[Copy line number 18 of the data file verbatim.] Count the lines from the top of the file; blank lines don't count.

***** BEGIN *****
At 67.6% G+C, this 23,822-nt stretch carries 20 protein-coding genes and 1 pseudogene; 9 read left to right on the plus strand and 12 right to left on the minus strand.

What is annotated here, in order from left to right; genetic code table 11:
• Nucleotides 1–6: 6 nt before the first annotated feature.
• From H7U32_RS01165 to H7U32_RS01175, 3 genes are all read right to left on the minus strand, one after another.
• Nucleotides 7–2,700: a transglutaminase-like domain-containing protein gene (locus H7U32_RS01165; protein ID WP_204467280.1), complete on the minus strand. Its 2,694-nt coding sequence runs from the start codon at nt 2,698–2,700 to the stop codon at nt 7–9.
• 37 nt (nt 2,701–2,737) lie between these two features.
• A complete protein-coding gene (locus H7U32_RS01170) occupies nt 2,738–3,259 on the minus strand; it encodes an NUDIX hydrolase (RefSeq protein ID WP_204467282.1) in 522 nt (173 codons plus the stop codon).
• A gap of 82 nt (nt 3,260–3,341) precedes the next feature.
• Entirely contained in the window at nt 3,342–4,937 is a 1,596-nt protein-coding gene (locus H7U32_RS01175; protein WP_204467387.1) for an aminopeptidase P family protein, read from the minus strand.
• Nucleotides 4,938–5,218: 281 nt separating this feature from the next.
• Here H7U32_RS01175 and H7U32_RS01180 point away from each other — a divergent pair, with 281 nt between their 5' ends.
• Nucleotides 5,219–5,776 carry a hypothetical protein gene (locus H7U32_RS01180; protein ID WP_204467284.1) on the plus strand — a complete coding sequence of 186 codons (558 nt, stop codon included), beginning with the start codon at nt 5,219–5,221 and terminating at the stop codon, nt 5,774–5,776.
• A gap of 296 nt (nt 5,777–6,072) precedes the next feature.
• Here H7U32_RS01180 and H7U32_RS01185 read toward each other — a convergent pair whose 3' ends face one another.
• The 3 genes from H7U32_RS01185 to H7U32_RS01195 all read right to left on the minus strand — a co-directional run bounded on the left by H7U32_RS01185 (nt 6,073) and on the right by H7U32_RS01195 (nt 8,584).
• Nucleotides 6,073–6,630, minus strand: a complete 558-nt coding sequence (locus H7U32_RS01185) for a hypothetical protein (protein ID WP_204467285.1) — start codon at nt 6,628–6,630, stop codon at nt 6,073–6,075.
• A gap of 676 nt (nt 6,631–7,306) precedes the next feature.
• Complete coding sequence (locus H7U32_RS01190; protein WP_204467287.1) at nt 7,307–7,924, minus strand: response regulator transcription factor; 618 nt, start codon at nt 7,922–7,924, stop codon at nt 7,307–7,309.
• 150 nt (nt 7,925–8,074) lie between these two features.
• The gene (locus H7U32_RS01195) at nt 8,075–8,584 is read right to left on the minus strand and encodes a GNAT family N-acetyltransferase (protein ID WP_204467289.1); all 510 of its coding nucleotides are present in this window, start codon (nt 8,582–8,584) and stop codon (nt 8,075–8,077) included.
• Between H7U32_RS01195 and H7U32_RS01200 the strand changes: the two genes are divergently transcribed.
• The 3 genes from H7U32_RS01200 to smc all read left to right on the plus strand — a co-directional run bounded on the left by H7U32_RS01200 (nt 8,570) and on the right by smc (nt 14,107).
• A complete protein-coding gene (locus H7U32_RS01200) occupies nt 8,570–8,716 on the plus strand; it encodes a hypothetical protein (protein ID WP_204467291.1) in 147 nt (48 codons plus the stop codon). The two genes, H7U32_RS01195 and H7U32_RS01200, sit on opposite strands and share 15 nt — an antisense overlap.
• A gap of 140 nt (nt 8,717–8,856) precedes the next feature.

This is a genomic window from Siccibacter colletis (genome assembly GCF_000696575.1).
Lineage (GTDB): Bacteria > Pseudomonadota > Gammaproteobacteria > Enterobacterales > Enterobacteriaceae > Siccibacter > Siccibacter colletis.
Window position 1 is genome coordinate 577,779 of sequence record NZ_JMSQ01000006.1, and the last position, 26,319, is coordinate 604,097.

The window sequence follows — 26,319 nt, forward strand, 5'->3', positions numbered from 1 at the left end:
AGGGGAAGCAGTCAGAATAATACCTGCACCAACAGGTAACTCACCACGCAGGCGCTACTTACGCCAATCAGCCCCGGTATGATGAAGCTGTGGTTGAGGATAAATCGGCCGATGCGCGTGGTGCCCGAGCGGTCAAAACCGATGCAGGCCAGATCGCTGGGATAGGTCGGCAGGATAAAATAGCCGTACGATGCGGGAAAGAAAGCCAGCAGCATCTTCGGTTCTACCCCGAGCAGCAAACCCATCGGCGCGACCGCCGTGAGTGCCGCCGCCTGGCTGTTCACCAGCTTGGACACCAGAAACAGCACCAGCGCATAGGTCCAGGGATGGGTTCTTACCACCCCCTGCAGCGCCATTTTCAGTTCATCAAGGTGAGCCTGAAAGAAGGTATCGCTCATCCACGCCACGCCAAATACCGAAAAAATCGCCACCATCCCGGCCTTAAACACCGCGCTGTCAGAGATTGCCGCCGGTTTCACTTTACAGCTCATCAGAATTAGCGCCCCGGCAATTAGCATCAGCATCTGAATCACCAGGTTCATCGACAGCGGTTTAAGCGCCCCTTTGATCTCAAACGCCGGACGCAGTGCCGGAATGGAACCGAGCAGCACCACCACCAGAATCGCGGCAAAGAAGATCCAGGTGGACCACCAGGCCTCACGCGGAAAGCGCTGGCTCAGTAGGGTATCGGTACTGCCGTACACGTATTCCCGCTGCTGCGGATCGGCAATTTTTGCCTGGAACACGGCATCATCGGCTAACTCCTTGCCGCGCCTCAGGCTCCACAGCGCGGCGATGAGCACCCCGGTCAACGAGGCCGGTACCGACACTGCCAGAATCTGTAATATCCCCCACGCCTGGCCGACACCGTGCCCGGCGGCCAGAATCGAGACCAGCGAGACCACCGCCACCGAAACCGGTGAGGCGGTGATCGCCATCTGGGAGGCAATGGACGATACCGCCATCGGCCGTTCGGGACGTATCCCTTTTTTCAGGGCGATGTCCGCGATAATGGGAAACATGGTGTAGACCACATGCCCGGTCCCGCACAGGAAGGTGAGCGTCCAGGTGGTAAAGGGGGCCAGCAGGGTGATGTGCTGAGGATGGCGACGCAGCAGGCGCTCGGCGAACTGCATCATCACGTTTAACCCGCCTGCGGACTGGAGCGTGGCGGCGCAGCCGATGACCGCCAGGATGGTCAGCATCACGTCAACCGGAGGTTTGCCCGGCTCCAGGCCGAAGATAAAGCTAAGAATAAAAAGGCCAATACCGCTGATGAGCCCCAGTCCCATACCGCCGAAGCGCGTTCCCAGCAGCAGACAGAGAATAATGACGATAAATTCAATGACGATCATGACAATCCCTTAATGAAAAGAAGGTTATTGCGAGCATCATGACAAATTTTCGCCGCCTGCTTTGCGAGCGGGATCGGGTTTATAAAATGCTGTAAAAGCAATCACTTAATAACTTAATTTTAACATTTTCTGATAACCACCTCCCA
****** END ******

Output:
• Complete coding sequence (locus H7U32_RS01190; protein WP_204467287.1) at nt 7,307–7,924, minus strand: response regulator transcription factor; 618 nt, start codon at nt 7,922–7,924, stop codon at nt 7,307–7,309.